Of course this isn’t the only Doomsday talk that is circling the media. Earlier this year, Harold Camping announced that the Rapture would take place on a certain day at an exact hour–which obviously didn’t occur. He has since tweaked his ‘prophecy‘ and has come up with a new date! Then there is the famed Mayan Calendar showing that the world will end on December 21, 2012. Hollywood has even gotten on this bandwagon! While most adults can hear these predictions and usually put little credence in them, how does the Doomsday talk affect our kids?


Dr. Wendy Sue Swanson, a pediatrician at Seattle Children’s Hospital, who was interviewed by ABC News about the affects of Doomsday predictions on kids, was quoted as saying “It depends on how your children absorb media,” If they’re plunked down in front of the TV hearing ‘the end of the world’ a bunch of times and then seeing photos of the Missouri tornadoes, it may come together in their minds as something real and scary. Kids of preschool age have a hard time determining reality from non-reality and their imaginations are on fire.”


As a Christ follower who looks forward to the day when I can see my Savior face to face, I understand the excitement that many of us feel when we think prophetic Scripture is being played out. That being said, I don’t think we need to dwell on WHEN Jesus will return, because He made it clear that no one knows the exact hour, except God the Father. As parents, a good way to prevent getting caught up in the ‘end of the world’ frenzy and causing undue anxiety in our families, is to simply remember that we are called to stay ready for that glorious day when Jesus does return! But what does it mean to “stay ready”? And how do we instill that consistent righteous behavior in our kids?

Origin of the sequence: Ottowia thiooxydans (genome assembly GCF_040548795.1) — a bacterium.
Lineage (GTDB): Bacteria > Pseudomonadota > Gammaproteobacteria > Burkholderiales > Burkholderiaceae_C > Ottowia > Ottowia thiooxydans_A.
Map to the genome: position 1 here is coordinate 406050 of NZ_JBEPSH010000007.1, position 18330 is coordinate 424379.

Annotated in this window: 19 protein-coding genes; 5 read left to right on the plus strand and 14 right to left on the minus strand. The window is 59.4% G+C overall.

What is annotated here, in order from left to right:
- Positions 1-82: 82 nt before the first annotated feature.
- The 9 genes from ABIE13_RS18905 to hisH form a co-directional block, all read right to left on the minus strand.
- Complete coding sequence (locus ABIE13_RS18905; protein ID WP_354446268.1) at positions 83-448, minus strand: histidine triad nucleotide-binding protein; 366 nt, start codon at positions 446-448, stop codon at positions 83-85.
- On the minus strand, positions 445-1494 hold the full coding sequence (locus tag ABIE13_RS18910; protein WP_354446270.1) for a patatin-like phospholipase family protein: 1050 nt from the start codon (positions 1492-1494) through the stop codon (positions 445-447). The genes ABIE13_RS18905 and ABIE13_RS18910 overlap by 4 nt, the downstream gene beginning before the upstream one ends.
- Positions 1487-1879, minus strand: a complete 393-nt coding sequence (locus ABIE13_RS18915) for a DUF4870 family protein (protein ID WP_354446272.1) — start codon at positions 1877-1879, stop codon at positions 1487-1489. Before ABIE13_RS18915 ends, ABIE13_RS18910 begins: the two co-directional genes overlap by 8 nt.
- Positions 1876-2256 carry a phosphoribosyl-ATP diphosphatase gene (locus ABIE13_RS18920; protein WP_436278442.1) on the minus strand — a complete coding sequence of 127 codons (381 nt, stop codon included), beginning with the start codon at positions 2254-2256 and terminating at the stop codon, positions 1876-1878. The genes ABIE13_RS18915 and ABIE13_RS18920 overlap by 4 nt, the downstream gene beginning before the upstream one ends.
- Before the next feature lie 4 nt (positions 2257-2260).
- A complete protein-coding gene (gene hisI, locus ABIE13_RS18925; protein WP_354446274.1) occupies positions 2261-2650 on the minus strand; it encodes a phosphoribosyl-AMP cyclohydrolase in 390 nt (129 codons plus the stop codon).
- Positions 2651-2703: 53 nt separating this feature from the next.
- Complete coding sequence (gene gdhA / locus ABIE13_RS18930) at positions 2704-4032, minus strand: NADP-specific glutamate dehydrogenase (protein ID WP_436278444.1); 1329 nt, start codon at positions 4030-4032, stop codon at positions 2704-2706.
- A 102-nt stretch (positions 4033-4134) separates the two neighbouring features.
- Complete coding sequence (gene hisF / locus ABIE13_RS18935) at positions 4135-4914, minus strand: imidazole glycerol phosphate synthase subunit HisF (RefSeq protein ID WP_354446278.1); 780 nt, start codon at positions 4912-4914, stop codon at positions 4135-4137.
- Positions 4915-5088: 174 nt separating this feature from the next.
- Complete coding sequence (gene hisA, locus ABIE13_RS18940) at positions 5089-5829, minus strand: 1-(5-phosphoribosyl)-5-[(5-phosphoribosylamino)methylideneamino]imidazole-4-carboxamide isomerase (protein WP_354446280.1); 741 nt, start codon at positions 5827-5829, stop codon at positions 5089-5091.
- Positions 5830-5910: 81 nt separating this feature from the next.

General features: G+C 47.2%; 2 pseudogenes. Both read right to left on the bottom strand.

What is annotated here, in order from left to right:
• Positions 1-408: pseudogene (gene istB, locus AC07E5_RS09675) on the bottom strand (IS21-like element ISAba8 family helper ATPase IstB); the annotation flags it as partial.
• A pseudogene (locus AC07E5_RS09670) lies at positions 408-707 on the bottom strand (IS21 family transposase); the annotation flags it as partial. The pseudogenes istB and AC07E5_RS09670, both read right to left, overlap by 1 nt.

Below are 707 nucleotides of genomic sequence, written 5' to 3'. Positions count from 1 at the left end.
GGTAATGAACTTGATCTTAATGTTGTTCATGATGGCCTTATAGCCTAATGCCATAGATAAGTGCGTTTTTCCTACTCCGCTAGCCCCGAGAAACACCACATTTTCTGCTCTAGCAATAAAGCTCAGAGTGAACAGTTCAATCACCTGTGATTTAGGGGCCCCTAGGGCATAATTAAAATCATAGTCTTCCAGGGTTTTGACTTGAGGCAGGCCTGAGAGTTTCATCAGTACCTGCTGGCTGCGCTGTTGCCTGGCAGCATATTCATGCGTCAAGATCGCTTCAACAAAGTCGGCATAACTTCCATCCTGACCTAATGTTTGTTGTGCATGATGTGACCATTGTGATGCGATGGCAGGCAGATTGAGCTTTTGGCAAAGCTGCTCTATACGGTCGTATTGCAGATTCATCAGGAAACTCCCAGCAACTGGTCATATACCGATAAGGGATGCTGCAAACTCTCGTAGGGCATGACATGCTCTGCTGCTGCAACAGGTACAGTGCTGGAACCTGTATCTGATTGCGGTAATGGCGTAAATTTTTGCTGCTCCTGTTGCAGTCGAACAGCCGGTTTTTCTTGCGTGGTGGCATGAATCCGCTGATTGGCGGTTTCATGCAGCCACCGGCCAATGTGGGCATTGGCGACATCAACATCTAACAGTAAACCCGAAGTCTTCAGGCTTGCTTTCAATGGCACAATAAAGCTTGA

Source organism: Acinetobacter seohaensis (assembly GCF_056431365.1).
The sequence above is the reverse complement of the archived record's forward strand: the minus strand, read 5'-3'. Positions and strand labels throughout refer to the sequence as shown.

Jesus answers this question by using an illustration from everyday life. Suppose a master is going away for a while. He entrusts responsibility for managing his household to one of his servants. A foolish servant would use the master’s absence as an opportunity to abuse the other servants while indulging his base appetites with too much food and drink, all on the master’s ticket. When the master returns unexpectedly, the foolish servant will be punished for his abusive and wasteful behavior.


In contrast to the foolish servant, Jesus explains: Luke 12:42-43 “A faithful, sensible servant is one to whom the master can give the responsibility of managing his other household servants and feeding them. If the master returns and finds that the servant has done a good job, there will be a reward.” The wise servant was ready for his master’s return, not because he spent his efforts trying to project the time of that return, but because he did well what the master had given him to do.


We’ll be ready for Jesus to come back if we bear witness to him in word and in deed, generously sharing the good news of the kingdom, the blessings God has entrusted to us, and even how the Lord is working in our own lives. I will be fully ready for the return of my Master when I am intentionally following him in every avenue of my life. As for our children, once they get to an age of reason, teaching them the idea of repentance and instructing them, how to personally ask Jesus into their hearts is also something that we can to do to help them stay ready for His imminent return. And if Jesus doesn’t return in our earthly lifetimes, we have the hope, given to us by His Spirit, that we will see Him face to face in the next life! What joy to know that no matter what, we will be reunited with our Master!



Wednesday, August 10, 2011

NYC Day 3

On our third day in the city, Dave and I took the "divide and conquer" approach.  Davey and I got up early-ish and headed uptown to the Metropolitan Museum of Art.  We both quickly discovered that there would be no way we'd see everything we wanted to during this trip!  What a huge, and wonderful place to get lost inside!!  I think my son took a million pictures, ran his camera battery down to nothing, then took my iPhone to take more pictures--running my battery down to nil!  It was a definite "hit" with my little historian.

That same morning Joey wanted to go to the Toys R Us located in Times Square, because they have an indoor ferris wheel!  What fun!  Dave and Joe did the toy store thing and then met up with Davey and I at Serendipity 3 for lunch and dessert.

Ok, Dave and I had lunch.  The kids, being on vacation mode, decided that life was way too short to NOT have dessert first!  Each of them had a huge sundae for lunch-- I know, bad parenting!!  But, yeah, you DO only live once!